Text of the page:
- Leobardo

"Uno no corre sus carros uno . . . y si [el van] descompone te traen otro luego o te ayudan. No te dejan. Tiene buen servicio."

- Leobardo

"They have good service. You don’t worry about tires. You don’t worry about tune-ups . . . People are more comfortable . . . An accident or something, you have better [insurance]."

- Rafaela

"Tiene buen servicio. No se preocupa uno por llanta. No se preocupa uno por chequeos . . . La gente va más cómoda . . . Un accidente, un algo, tiene [el seguro] más mejor."​

- Rafaela


Vanpool Story

California vanpool authority expansion project

Leobardo, Rafaela, and Coronado are all agricultural workers in the Central Valley where they harvest and tend to crops that become food for families across the state and the country. Each day, they travel an hour or more across Fresno and Tulare Counties to work the various fields of peaches, nectarines, almonds, and cotton, among others. All three commute using The California Vanpool Authority (CalVans) program. They drive a van, bringing themselves and about a dozen of their colleagues the work sites for the day. Originally started in response to a tragic accident with an unsafe, private van that killed 13 agricultural workers in 2002, CalVans now operates across the state. These vans meet a critical need for workers, who would otherwise need to rent private vans at their own cost or each bring their personal car to the sites, which are often only accessible through dirt roads. The vans are comfortable and safe, and they all include air conditioning, which is critically important in the Central Valley heat.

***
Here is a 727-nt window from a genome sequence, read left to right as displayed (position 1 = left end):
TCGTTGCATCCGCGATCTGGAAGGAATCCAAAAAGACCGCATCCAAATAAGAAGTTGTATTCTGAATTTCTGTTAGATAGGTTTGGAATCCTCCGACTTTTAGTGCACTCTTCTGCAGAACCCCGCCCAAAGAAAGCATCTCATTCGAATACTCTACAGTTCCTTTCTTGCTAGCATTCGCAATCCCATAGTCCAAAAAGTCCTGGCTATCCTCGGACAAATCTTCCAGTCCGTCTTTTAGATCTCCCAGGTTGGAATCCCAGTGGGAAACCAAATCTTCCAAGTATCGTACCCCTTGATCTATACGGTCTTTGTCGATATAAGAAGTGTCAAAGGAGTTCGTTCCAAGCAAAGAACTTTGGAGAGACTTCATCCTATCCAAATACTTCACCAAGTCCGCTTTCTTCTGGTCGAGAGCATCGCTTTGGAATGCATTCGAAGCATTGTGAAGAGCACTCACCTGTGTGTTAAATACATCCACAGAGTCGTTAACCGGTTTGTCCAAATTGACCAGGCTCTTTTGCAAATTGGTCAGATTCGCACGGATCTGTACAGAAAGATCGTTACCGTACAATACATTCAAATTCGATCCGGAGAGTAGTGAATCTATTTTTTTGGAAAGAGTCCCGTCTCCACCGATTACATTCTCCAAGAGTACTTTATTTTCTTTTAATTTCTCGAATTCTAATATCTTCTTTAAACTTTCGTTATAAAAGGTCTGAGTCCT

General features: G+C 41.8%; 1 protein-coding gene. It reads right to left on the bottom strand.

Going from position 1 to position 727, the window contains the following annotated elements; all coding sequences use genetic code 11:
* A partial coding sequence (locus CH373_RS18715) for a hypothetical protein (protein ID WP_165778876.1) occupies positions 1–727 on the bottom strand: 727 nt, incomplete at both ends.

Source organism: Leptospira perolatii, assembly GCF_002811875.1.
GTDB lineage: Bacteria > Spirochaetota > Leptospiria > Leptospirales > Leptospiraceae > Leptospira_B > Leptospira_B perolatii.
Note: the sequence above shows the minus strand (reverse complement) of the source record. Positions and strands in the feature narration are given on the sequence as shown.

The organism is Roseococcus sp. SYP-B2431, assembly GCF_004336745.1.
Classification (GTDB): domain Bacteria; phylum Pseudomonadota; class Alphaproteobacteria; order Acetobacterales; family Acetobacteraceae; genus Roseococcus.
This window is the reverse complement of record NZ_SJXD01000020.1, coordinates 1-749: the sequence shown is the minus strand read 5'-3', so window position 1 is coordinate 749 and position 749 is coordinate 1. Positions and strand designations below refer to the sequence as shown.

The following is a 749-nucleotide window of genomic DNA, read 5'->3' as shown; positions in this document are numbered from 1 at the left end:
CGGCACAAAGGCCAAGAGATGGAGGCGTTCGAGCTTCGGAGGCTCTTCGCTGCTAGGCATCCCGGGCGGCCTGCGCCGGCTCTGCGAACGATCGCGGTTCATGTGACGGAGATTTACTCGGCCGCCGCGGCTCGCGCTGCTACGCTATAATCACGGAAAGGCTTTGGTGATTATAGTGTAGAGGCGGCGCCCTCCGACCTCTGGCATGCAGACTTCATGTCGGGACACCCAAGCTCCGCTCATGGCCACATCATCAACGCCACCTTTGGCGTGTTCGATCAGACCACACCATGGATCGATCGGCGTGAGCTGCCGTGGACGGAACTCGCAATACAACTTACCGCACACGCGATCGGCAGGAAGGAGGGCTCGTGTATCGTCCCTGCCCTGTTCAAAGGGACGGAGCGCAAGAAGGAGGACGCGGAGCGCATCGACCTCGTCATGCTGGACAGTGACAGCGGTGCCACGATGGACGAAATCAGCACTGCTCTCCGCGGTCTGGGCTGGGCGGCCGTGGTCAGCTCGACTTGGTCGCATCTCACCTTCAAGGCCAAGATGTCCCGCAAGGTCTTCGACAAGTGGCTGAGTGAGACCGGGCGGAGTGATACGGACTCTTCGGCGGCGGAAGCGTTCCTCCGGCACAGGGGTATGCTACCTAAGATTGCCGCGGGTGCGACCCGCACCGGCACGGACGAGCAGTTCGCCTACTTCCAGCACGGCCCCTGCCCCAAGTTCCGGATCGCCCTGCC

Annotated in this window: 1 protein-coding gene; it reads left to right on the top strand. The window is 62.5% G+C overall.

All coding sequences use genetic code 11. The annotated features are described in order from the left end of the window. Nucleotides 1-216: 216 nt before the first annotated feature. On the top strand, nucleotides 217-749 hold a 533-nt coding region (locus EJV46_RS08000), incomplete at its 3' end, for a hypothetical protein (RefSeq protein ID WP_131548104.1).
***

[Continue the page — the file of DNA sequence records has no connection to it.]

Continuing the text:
CalVans received funding in the first round of AHSC, which was used to replace and expand their van fleet for agricultural workers in Fresno and Tulare Counties by purchasing 80 new vans. The new vans are more efficient and come equipped with navigation systems. CalVans also provides maintenance and road-side assistance for drivers to ensure the safety of drivers and riders. As Coronado explained, "I can call them with any problem . . . that’s what I also like the most about the program because I don’t have to fix things. If I puncture a tire, well, I just call them and they quickly bring me another one of the vans . . . They’re there to help you.”​

Anchor Place


"It’s very needed. There is no affordable housing . . . It’s very important to what kind of society we want in California.”

- Cindy

"Whatever issue I’m dealing with I can go to [the staff], and they’ll get on top of it. And that made me feel accepted. So, I started applying myself to little stuff around here . . . I got into the music program. [The music] does something for me . . . A lot of times I’ll be up in my apartment by myself, and sometimes I drift off into thoughts of stuff I’ve been through, and I get depressed. So, I come up out of that, do something to keep me busy."